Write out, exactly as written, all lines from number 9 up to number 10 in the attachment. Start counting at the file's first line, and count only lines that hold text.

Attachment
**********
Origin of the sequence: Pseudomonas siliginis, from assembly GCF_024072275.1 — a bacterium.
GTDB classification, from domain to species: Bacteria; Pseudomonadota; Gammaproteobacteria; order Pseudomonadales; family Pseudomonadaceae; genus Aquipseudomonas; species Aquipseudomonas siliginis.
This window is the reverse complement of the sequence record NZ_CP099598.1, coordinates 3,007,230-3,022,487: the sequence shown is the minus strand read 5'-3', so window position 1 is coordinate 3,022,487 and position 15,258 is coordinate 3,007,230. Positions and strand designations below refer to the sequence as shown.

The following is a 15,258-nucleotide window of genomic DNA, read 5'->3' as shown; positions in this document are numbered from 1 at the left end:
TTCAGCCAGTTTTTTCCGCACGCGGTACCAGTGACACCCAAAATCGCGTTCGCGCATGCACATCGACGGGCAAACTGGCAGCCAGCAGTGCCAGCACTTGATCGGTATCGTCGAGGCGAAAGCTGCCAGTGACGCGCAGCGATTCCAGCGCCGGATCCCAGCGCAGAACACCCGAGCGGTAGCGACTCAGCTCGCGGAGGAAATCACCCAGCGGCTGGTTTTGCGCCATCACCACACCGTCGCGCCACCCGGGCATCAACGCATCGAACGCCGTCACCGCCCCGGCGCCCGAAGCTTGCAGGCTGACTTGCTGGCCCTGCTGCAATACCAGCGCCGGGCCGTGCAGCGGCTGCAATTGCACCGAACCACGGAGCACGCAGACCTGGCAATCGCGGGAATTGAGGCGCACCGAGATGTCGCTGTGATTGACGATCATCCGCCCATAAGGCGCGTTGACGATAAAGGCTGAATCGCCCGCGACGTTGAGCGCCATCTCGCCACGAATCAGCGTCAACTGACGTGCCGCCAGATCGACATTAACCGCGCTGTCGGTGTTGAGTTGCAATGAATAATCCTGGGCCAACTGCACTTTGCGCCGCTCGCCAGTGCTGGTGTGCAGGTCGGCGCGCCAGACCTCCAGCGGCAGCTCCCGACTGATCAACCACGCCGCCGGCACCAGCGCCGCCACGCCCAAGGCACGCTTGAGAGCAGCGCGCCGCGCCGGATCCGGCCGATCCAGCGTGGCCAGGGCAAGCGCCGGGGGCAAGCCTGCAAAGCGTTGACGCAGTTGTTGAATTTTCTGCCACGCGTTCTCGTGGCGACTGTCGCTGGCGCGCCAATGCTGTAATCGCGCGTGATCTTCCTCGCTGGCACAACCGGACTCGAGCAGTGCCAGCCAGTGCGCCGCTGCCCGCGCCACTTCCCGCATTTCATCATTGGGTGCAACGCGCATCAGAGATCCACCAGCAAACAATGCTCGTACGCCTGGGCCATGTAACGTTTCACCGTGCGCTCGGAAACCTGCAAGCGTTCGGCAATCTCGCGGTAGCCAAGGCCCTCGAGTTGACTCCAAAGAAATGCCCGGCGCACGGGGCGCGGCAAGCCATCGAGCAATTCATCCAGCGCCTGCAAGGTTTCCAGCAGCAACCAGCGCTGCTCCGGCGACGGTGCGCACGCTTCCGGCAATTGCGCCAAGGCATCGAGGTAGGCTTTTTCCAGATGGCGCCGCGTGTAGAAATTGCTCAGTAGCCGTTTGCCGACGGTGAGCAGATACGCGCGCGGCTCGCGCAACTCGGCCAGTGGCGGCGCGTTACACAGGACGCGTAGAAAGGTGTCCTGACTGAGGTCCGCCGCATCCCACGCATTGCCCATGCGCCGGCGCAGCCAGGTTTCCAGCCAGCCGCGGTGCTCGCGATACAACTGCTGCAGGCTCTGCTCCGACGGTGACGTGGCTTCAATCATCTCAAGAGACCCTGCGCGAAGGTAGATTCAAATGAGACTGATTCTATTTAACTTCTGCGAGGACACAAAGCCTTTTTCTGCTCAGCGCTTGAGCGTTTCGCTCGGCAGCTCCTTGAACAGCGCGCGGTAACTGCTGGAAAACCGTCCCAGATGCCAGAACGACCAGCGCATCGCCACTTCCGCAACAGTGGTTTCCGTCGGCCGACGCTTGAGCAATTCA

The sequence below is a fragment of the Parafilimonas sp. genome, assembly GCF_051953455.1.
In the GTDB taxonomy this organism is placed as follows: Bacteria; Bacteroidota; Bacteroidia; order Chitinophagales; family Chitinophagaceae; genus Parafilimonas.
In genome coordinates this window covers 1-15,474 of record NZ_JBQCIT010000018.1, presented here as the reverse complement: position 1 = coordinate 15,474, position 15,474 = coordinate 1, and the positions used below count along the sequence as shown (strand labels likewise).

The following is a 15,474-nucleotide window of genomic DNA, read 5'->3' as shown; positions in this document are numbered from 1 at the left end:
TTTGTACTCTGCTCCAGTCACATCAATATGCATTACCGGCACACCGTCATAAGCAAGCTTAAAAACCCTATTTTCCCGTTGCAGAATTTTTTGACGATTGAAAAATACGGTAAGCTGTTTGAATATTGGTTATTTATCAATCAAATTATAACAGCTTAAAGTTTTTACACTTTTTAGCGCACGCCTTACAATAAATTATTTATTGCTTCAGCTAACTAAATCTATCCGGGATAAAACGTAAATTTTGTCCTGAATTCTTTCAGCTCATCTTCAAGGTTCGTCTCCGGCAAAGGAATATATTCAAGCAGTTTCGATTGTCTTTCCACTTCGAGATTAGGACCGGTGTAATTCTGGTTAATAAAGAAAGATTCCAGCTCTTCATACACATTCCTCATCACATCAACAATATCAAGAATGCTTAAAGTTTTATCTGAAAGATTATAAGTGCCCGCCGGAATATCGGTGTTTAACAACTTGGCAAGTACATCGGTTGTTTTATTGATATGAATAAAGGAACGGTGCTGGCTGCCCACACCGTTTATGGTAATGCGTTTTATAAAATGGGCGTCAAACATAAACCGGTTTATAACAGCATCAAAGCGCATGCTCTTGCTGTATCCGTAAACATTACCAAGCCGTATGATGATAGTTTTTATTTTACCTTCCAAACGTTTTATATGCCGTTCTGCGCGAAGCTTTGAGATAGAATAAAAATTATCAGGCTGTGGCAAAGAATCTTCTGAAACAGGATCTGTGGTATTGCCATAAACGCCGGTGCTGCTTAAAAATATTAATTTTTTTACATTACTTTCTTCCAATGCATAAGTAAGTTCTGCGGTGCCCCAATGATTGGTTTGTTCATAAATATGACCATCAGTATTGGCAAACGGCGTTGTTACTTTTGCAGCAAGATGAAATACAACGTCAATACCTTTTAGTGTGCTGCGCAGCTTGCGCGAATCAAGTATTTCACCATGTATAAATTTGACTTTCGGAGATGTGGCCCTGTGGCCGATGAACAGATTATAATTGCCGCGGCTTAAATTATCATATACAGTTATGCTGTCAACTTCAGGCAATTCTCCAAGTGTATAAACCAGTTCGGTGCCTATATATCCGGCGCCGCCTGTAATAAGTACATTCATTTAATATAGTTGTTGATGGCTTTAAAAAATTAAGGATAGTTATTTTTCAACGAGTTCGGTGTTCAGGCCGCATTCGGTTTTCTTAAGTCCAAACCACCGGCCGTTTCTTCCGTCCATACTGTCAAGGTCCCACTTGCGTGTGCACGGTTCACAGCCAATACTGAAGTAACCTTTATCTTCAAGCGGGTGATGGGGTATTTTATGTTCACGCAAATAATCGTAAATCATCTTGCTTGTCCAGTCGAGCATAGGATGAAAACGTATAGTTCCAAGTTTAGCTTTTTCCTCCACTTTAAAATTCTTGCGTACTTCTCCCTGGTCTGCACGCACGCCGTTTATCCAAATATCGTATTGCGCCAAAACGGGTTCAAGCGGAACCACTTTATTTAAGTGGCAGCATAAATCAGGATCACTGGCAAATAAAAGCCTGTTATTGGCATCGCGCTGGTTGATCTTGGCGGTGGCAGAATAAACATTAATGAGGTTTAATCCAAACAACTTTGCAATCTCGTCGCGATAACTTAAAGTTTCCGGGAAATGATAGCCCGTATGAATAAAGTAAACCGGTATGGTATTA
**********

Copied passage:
The following is a 15,474-nucleotide window of genomic DNA, read 5'->3' as shown; positions in this document are numbered from 1 at the left end:
TTTGTACTCTGCTCCAGTCACATCAATATGCATTACCGGCACACCGTCATAAGCAAGCTTAAAAACCCTATTTTCCCGTTGCAGAATTTTTTGACGATTGAAAAATACGGTAAGCTGTTTGAATATTGGTTATTTATCAATCAAATTATAACAGCTTAAAGTTTTTACACTTTTTAGCGCACGCCTTACAATAAATTATTTATTGCTTCAGCTAACTAAATCTATCCGGGATAAAACGTAAATTTTGTCCTGAATTCTTTCAGCTCATCTTCAAGGTTCGTCTCCGGCAAAGGAATATATTCAAGCAGTTTCGATTGTCTTTCCACTTCGAGATTAGGACCGGTGTAATTCTGGTTAATAAAGAAAGATTCCAGCTCTTCATACACATTCCTCATCACATCAACAATATCAAGAATGCTTAAAGTTTTATCTGAAAGATTATAAGTGCCCGCCGGAATATCGGTGTTTAACAACTTGGCAAGTACATCGGTTGTTTTATTGATATGAATAAAGGAACGGTGCTGGCTGCCCACACCGTTTATGGTAATGCGTTTTATAAAATGGGCGTCAAACATAAACCGGTTTATAACAGCATCAAAGCGCATGCTCTTGCTGTATCCGTAAACATTACCAAGCCGTATGATGATAGTTTTTATTTTACCTTCCAAACGTTTTATATGCCGTTCTGCGCGAAGCTTTGAGATAGAATAAAAATTATCAGGCTGTGGCAAAGAATCTTCTGAAACAGGATCTGTGGTATTGCCATAAACGCCGGTGCTGCTTAAAAATATTAATTTTTTTACATTACTTTCTTCCAATGCATAAGTAAGTTCTGCGGTGCCCCAATGATTGGTTTGTTCATAAATATGACCATCAGTATTGGCAAACGGCGTTGTTACTTTTGCAGCAAGATGAAATACAACGTCAATACCTTTTAGTGTGCTGCGCAGCTTGCGCGAATCAAGTATTTCACCATGTATAAATTTGACTTTCGGAGATGTGGCCCTGTGGCCGATGAACAGATTATAATTGCCGCGGCTTAAATTATCATATACAGTTATGCTGTCAACTTCAGGCAATTCTCCAAGTGTATAAACCAGTTCGGTGCCTATATATCCGGCGCCGCCTGTAATAAGTACATTCATTTAATATAGTTGTTGATGGCTTTAAAAAATTAAGGATAGTTATTTTTCAACGAGTTCGGTGTTCAGGCCGCATTCGGTTTTCTTAAGTCCAAACCACCGGCCGTTTCTTCCGTCCATACTGTCAAGGTCCCACTTGCGTGTGCACGGTTCACAGCCAATACTGAAGTAACCTTTATCTTCAAGCGGGTGATGGGGTATTTTATGTTCACGCAAATAATCGTAAATCATCTTGCTTGTCCAGTCGAGCATAGGATGAAAACGTATAGTTCCAAGTTTAGCTTTTTCCTCCACTTTAAAATTCTTGCGTACTTCTCCCTGGTCTGCACGCACGCCGTTTATCCAAATATCGTATTGCGCCAAAACGGGTTCAAGCGGAACCACTTTATTTAAGTGGCAGCATAAATCAGGATCACTGGCAAATAAAAGCCTGTTATTGGCATCGCGCTGGTTGATCTTGGCGGTGGCAGAATAAACATTAATGAGGTTTAATCCAAACAACTTTGCAATCTCGTCGCGATAACTTAAAGTTTCCGGGAAATGATAGCCCGTATGAATAAAGTAAACCGGTATGGTATTA